Wednesday, September 03, 2008

Play Warcraft, or Roleplay Warcraft?

Roleplay, in the traditional sense (*cough*), means assuming a role or identity and act out based upon it. In theory we all should be doing this, World or Warcraft is after all an MMORPG. This is especially the case on RP servers, where identities are assumed and whole events are planned out based upon those identities.

After being questioned for the nth time ‘Why do you play a female Paladin?’ or some years ago ‘Why do you play a female Rogue?’ (strangely it never came up on my original character, a Human Male Paladin) I didn’t give the usual pithy response of ‘I’d rather be looking at a chicks backside for 30 days /played’. I did something rather novel (for me) and went and had a think about it. This is what I came up with.

Any character I’m playing isn’t an extension of me, nor a deliberate extension of some facet of my own personality. I don’t seek to make any distinction between ‘in character’ or ‘out of character’ because my character has no personality of his or her own. Nor have I taken the other route and crafted an elaborate backstory for any of my characters, and wouldn't seriously consider doing so; such an enlightened activity can wait for my first mid-life crisis when I sit down to write a novel ;). I am therefore not an actor, playing out what I believe my character would do in a story-based situation. I won't choose to not do a quest because of a pretty arbitrary imaginary construct.

And so I feel almost a sense of geek class betrayal in saying this, but I don’t roleplay.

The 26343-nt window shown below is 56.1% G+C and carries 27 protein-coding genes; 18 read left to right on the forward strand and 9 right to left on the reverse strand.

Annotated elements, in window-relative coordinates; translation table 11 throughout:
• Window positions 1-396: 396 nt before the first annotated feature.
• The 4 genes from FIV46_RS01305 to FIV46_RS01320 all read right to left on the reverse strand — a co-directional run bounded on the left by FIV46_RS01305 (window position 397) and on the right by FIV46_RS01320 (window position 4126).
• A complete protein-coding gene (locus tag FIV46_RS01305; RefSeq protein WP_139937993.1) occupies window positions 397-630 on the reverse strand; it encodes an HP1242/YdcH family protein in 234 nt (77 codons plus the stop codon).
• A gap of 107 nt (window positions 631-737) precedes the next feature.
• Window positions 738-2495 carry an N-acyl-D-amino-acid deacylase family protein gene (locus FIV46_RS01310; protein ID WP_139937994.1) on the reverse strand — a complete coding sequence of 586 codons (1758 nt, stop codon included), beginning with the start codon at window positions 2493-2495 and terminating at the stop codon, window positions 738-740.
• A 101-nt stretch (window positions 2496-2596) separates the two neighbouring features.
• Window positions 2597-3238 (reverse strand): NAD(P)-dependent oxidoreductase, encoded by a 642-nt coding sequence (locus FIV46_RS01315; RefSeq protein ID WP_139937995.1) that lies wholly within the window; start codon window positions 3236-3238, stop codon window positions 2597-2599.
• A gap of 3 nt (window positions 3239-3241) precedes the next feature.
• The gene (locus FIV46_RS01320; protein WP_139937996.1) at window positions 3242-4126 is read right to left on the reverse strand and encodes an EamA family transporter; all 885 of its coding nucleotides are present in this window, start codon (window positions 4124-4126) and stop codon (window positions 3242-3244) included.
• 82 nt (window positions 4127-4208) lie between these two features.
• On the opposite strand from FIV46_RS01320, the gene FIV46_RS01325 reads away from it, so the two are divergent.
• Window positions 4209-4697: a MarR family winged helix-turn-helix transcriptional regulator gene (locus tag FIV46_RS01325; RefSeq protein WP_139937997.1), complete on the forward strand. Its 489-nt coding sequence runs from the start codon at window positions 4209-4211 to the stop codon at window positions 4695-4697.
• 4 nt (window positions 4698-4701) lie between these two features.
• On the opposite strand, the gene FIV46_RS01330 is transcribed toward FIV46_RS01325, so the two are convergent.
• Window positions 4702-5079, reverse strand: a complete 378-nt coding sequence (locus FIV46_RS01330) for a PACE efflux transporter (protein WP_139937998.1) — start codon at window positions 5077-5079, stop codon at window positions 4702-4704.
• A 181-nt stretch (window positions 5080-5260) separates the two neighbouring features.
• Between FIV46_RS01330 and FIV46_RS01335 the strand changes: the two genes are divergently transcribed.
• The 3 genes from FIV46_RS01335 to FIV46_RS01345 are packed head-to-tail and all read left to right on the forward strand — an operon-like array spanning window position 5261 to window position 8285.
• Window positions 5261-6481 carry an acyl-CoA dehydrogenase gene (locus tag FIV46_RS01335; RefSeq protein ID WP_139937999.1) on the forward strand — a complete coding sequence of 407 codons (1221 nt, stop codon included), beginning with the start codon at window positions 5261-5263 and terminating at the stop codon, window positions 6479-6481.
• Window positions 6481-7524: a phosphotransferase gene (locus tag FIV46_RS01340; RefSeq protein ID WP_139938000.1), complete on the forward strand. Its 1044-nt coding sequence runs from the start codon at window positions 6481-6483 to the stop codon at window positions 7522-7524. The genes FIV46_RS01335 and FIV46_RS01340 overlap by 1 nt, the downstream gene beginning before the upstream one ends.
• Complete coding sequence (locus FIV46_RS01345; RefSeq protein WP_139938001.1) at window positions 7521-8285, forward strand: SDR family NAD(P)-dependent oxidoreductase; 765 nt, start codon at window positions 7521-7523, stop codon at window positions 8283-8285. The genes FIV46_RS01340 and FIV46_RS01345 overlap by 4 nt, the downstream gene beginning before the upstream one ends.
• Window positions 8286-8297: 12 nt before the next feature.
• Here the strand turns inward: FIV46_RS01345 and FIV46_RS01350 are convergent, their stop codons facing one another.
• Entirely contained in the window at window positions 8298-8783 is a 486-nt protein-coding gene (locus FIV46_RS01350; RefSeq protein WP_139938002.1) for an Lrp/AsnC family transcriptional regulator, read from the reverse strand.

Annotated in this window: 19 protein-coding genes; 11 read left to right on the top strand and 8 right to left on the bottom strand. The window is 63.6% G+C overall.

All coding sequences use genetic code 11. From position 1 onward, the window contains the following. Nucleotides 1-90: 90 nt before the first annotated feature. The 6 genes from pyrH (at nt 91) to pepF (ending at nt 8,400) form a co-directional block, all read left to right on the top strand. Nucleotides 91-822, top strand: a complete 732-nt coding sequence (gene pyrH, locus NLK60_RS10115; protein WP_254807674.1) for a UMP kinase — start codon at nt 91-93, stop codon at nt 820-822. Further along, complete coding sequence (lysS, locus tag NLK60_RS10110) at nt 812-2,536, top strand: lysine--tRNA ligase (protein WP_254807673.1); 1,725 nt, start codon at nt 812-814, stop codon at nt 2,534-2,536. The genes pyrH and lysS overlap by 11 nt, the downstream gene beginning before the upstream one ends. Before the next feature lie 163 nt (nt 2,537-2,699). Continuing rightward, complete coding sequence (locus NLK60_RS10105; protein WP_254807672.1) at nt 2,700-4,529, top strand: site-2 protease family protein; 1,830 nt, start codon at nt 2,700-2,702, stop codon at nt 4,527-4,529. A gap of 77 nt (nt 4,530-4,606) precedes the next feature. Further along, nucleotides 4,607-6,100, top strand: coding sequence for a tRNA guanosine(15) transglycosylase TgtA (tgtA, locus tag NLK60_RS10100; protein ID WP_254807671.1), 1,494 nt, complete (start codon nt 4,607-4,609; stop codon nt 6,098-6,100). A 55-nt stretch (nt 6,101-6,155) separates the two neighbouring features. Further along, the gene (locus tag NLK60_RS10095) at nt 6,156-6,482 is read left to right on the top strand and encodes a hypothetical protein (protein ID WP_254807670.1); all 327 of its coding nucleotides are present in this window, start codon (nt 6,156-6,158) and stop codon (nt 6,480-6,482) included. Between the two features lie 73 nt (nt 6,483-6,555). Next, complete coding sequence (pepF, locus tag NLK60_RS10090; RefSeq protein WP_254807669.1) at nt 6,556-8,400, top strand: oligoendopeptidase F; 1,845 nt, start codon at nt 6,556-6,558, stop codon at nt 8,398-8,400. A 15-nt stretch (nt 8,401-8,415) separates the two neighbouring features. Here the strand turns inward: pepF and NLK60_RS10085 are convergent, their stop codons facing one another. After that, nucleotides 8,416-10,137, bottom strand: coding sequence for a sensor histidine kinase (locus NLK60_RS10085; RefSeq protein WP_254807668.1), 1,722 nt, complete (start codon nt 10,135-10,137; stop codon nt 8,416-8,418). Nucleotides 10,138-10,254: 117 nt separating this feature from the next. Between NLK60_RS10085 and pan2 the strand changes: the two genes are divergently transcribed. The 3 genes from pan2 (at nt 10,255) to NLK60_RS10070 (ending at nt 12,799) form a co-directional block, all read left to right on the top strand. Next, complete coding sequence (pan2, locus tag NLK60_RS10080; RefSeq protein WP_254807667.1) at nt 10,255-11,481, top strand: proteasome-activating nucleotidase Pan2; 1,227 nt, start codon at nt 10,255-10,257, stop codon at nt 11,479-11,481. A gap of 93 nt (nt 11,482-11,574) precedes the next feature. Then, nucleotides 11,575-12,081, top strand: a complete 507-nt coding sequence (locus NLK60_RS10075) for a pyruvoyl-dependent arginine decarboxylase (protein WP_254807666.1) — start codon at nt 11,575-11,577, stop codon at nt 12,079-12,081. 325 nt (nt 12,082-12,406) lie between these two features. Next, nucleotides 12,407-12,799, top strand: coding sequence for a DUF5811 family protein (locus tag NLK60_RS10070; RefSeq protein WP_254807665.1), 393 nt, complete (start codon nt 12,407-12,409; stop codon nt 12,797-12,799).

This mode of play is fine in WoW because your gameplay experience doesn’t change much with the personality you choose to imbue your character. Choices, beyond gear and spec, are few and far between; killing or not killing innocent NPC X doesn’t bite you on the backside 10 levels later (though it might in Wrath, depending on how Blizzard want to run with their Phasing mechanic). RP in WoW is a social construct, rather than an integral part of the way Blizzard has chosen to implement the game world.

I treat RPG’s such as WoW, or Final Fantasy, or even good old Diablo 2, in much the same way I approach First Person Shooters. The character is just a vehicle for me to experience the game, or learn the game mechanics, or have fun with online friends. Imbuing it with personality of it's own feels like giving a unique identity to my Counter Strike avatar. Not doing so makes it much easier for me to drop the game for months at a time if I’m getting frustrated with inactivity, but maybe because of this I lose out on some of the social aspect of gaming. So questions like ‘Why do you play a woman’ in WoW seem as strange as ‘why do you play a woman’ in Diablo 2.

In a wider sense the same line of thought has lead me away from getting involved in LARP, or even table-top RPG gameplay. I’d have to admit that there’s also been a certain amount of selfishness involved in that choice on my part - if I don’t invest too much time or emotion into such an enterprise I can drop it whenever I like and no-one can complain too much.

Well, that was something of a ramble. I think I'll finish it off with a video clip of a man who had something of the opposite problem:


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